Recording practices were once closely guarded secrets – rarely remarked upon, barely acknowledged. But as public curiosity developed about the ever evolving sounds embodied in recordings, explanations and representations emerged that simultaneously served to reveal and obscure the processes that shaped the music that caught the ear of the listener. This presentation examines the formation of three distinct mythologies – technology as magical wizardry; technology as musical sham; and technology as marker of nostalgic value. In the first thread, audio technology is harnessed by creative geniuses, working in a realm far removed from the normative listener and/ or musician. In the second thread, audio technology is seen as bestowing talent where none exists, manufacturing inherently inauthentic product, and implanting the uncomfortable notion that all musical performance is potentially a sham. The third thread exhibits a selective memory that praises some forms of technology, while rejecting others, often posited as past versus present.
Building upon the work of Barthes, Théberge, Taylor, Keightley, and others, I will analyze media representations of recording practice from literature, film, television, and Internet memes to illustrate how each mythology is constructed and disseminated, and in turn how these mythologies inform the listener’s experience of recorded audio, and musical creation in general.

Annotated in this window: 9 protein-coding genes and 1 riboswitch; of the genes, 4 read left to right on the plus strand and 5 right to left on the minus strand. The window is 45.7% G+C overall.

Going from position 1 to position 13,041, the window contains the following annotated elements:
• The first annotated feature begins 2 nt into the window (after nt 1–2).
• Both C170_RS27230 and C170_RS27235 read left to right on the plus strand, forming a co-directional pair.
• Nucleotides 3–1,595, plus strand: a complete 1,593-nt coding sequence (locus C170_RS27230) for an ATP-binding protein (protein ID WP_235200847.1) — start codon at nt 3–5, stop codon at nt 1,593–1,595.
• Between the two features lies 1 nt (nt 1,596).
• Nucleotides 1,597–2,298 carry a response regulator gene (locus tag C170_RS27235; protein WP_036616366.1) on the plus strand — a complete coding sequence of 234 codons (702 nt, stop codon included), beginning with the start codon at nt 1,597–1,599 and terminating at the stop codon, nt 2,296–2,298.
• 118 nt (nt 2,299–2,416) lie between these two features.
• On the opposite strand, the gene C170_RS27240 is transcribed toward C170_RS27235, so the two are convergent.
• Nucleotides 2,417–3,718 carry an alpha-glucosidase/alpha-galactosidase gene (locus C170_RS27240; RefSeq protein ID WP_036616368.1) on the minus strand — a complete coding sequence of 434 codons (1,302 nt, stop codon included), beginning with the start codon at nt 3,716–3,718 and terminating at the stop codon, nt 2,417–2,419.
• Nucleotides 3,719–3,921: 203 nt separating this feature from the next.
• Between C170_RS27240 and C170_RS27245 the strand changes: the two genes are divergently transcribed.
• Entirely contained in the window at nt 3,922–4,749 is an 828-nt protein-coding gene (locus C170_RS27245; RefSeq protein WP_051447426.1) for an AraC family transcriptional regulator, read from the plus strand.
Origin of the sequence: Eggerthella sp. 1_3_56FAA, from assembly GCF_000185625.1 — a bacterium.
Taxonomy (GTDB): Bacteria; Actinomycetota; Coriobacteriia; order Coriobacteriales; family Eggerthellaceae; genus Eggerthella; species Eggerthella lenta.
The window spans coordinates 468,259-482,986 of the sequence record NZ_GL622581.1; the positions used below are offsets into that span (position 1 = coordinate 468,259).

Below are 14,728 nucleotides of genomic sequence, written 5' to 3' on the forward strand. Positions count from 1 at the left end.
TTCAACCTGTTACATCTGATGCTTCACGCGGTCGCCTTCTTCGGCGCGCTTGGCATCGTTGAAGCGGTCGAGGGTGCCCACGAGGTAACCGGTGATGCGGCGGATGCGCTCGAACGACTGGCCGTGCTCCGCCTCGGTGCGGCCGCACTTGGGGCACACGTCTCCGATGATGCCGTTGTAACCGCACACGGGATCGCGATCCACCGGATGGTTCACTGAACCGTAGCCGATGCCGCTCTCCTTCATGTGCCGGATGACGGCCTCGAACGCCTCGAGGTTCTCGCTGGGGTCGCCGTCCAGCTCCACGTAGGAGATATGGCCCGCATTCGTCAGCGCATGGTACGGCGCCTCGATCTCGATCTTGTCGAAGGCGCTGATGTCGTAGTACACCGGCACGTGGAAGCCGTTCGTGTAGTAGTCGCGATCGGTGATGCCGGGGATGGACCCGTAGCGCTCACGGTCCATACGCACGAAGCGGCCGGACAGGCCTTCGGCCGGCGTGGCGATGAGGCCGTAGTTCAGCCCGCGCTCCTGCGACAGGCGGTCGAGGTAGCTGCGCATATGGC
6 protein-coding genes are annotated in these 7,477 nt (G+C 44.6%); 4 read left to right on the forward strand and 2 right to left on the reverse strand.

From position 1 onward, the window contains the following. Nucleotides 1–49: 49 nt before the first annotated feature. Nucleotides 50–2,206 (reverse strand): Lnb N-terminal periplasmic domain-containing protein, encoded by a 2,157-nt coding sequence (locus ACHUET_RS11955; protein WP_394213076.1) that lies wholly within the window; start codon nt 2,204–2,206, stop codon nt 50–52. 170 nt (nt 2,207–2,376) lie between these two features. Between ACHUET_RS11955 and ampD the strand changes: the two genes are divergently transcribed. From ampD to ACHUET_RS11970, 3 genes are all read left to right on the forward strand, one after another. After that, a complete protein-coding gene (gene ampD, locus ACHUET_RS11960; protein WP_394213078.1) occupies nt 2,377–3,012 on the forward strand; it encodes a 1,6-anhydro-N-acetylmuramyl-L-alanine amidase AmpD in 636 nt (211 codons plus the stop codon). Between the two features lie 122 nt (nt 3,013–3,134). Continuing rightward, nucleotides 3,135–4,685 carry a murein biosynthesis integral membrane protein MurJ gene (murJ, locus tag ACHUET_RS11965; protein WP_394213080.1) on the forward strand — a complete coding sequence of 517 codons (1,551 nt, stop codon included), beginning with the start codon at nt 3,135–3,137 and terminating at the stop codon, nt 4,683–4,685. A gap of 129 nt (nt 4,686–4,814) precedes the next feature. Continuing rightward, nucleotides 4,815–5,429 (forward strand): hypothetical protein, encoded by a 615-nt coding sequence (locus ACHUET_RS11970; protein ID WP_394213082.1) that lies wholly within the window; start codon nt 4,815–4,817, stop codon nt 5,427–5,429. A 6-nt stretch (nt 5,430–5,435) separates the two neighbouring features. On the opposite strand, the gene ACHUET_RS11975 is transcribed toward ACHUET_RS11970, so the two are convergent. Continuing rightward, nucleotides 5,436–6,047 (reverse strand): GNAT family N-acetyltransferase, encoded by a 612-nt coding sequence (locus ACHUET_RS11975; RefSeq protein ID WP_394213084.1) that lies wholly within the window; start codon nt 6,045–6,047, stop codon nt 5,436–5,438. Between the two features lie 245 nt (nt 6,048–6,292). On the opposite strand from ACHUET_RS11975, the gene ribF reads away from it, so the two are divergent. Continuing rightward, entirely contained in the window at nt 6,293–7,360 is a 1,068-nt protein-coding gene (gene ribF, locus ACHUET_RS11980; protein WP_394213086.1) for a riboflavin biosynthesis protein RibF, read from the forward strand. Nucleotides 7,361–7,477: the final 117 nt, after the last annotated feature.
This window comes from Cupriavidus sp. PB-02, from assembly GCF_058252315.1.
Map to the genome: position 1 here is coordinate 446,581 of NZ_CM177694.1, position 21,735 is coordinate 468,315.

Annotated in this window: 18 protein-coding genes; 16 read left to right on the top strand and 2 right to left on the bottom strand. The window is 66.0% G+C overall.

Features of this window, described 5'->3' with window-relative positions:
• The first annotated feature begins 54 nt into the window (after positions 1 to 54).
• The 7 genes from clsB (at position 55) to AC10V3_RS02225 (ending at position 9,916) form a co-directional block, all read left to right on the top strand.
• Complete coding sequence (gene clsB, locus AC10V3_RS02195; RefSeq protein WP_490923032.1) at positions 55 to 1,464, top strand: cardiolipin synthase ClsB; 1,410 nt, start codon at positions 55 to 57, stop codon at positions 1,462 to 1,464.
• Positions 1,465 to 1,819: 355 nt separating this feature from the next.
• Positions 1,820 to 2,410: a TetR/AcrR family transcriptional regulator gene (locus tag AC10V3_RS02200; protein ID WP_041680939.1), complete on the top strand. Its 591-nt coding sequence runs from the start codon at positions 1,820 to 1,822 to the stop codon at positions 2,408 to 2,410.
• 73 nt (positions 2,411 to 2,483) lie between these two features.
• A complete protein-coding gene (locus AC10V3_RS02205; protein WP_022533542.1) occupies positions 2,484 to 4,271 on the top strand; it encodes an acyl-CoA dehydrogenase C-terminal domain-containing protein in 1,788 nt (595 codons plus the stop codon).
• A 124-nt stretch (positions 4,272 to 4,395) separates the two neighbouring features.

Alan’s first slide covers mythology and marketing, and he outlines the technological literacies he intends to discuss by playing Jerry Lewis meets the Theremin from The Delinquent Detective (1956):
He speculates that the scary/sci-fi 1950s context of the theremin was possibly a cultural allusion to the scary nature of Elvis, whom Lewis impersonates in the Theremin scene.
Authenticity and the role of live musicians in hip hop production
ABSTRACT: Despite hip hop music’s origins as a live performance-based art form, utilising turntables and sound systems, the incorporation of digital sampling technologies gave rise to a sample-based aesthetic within hip hop production which traditionally rejected the use of live musicians. In his ethnographical study of hip hop production, Schloss goes as far as stating that as a hip hop producer ‘…it is the lack of samples – the use of live instrumentation – that must be justified’ (Schloss, 2004, p.67).
This sample-based aesthetic is strongly linked to the notion of authenticity within hip hop production (Schloss, 2004; Williams, 2010), however use of live musicians has been evident throughout the history of hip hop; from live hip hop band The Roots , the use of session musicians to re-play samples in Dr. Dre’s Chronic 2001 (1999) to the self-sampling approach of Portishead’s self titled album (1997). More recently in the UK, the formation of bands such as Introducing Live whose debut project in 2009 was to recreate note for note the entirety of DJ Shadow’s exclusively sample-based album Endtroducing (1996) with a 10-piece live band and the Abstract Hip Hop Orchestra who, inspired by Miguel Atwood-Ferguson orchestral tribute to J-Dilla (2010), perform live versions of classic hip hop tracks with a 16 piece ensemble, demonstrate the integral role that live musicians can occupy within hip hop performances that were once the reserve of the DJ and MC.